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Re: [CSS21] Case-insensitivity not defined

From: Addison Phillips <addison@yahoo-inc.com>
Date: Sun, 18 Nov 2007 11:59:10 -0800
Message-ID: <4740998E.5080509@yahoo-inc.com>
To: Martin Duerst <duerst@it.aoyama.ac.jp>
CC: fantasai <fantasai.lists@inkedblade.net>, www-international@w3.org, www-style@w3.org

Martin Duerst wrote:
> I tend to go with what Fantasai says below, and what Anne also
> seems to have expressed: The case sensitivity needs in CSS are
> very limited. As far as I understand, we have three cases:

I agree. But if we describe it at all, we should describe it correctly. 
Either it is a special, ASCII-only, case or, if we allow non-ASCII into 
the tent, we should describe it correctly. CSS and HTML currently don't 
define "case-insensitivity" other than by example. You have to read the 
documents extremely closely to ascertain if all cases where 
case-insensitivity is applied are limited to ASCII. This should not be 
the case. The CI definitions should spell this out. Otherwise 
implementers might inadvertently call locale-sensitive "strcasecmp" type 
functions and not understand why their code fails in certain locales.

> 
> - CSS keywords: These are US-ASCII only, and therefore the
>   simplest case sensitivity is okay. 

I agree with this.

> 
> - Identifiers in the markup languages that CSS works with
>   (e.g. HTML and XML element and attribute names): Here
>   CSS says that case sensitivity depends on the language
>   involved. For traditional HTML, element names are case-
>   insensitive, therefore CSS treats them as case-insensitive.

Yes, but the element names are pre-defined. As noted, the 
case-insensitive attributes do not include 'class', 'id' and so forth.

>   For XML, that's the other way round. The only thing that
>   CSS can do here reasonably is to follow whatever the
>   target language specifies, both for the basic question of
>   case-sensitive or not as well as for the details regarding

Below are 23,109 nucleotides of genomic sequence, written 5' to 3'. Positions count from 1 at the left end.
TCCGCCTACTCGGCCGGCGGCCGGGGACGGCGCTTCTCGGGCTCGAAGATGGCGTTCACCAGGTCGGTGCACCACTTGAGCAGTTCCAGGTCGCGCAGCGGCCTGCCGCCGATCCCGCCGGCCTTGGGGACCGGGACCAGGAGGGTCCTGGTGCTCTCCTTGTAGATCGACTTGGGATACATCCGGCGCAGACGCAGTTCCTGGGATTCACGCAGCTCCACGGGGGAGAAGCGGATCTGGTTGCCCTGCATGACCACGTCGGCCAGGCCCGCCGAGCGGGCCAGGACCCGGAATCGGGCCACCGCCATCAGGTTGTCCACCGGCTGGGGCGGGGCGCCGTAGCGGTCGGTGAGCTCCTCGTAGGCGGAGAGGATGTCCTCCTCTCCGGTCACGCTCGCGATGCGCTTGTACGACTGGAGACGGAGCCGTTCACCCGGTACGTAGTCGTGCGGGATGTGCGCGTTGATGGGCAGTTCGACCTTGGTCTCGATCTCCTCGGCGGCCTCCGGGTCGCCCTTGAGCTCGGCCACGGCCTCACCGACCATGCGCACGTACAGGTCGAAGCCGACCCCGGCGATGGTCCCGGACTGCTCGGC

>   non-ASCII characters, if applicable. 

Unfortunately, HTML's definition of case-insensitive---the entire 
definition---is:

--
The value is case-insensitive (i.e., user agents interpret "a" and "A" 
as the same).
--

(see: http://www.w3.org/TR/html4/types.html#h-6.1)

... which is insufficient to know what qualifies as a conforming 
implementation.

> 
> - Identifiers within CSS. These include cases such as
>   namespace prefixes and counter names inside CSS.
>   Ideally, these should just work case-sensitive; I don't
>   think it's asking too much from stylesheet writers to
>   use the same case for all occurrences of a specific
>   counter name. If that's not possible for legacy reasons
>   (e.g. stylesheets that indeed use counter names and
>   friends with haphazard casing), then something like
>   'case-insensitive for US-ASCII, case sensitive for
>   the rest', even though it sounds terribly ugly, may
>   be the best solution.

I agree. But since CSS currently does NOT make these case-sensitive, we 
need to specify what does happen.

The problem here is that many implementers are likely to call extant 
case-insensitive string comparison functions (or perform a 
locale-sensitive operation, such as tolower) rather than implementing a 
specific comparison or taking care to avoid the locale problem.

So I guess, in summary, what I'm suggesting is either:

1. Change case sensitivity to remove the need for any non-ASCII case 
insensitive comparisons and then specify ASCII case insensitivity for 
CSS keywords and the like.

2. Change the case sensitivity to reference Unicode case folding 
(section 3.13, IIRC).

If we specify ASCII-only case-insensitivity, it should be abundantly 
clear in the text that this is not an internationalization oversight but 
a deliberate design decision.


> - Case insensitivity is a user convenience mostly in cases where
>   case conventions are not well established, and where users are
>   often guessing identifiers, or have to remember them for repeated
>   use. The examples we are really dealing with, such as counter
>   names, are very local, and aren't used on a regular basis by
>   plain end users. For such cases, the 'convenience' issue is of
>   much lower importance.

Attribute values were my main concern. But these turn out mostly to be a 
non-issue.

Regards,

Addison

-- 
Addison Phillips
Globalization Architect -- Yahoo! Inc.
Chair -- W3C Internationalization Core WG

Internationalization is an architecture.
It is not a feature.
Received on Sunday, 18 November 2007 19:59:45 GMT

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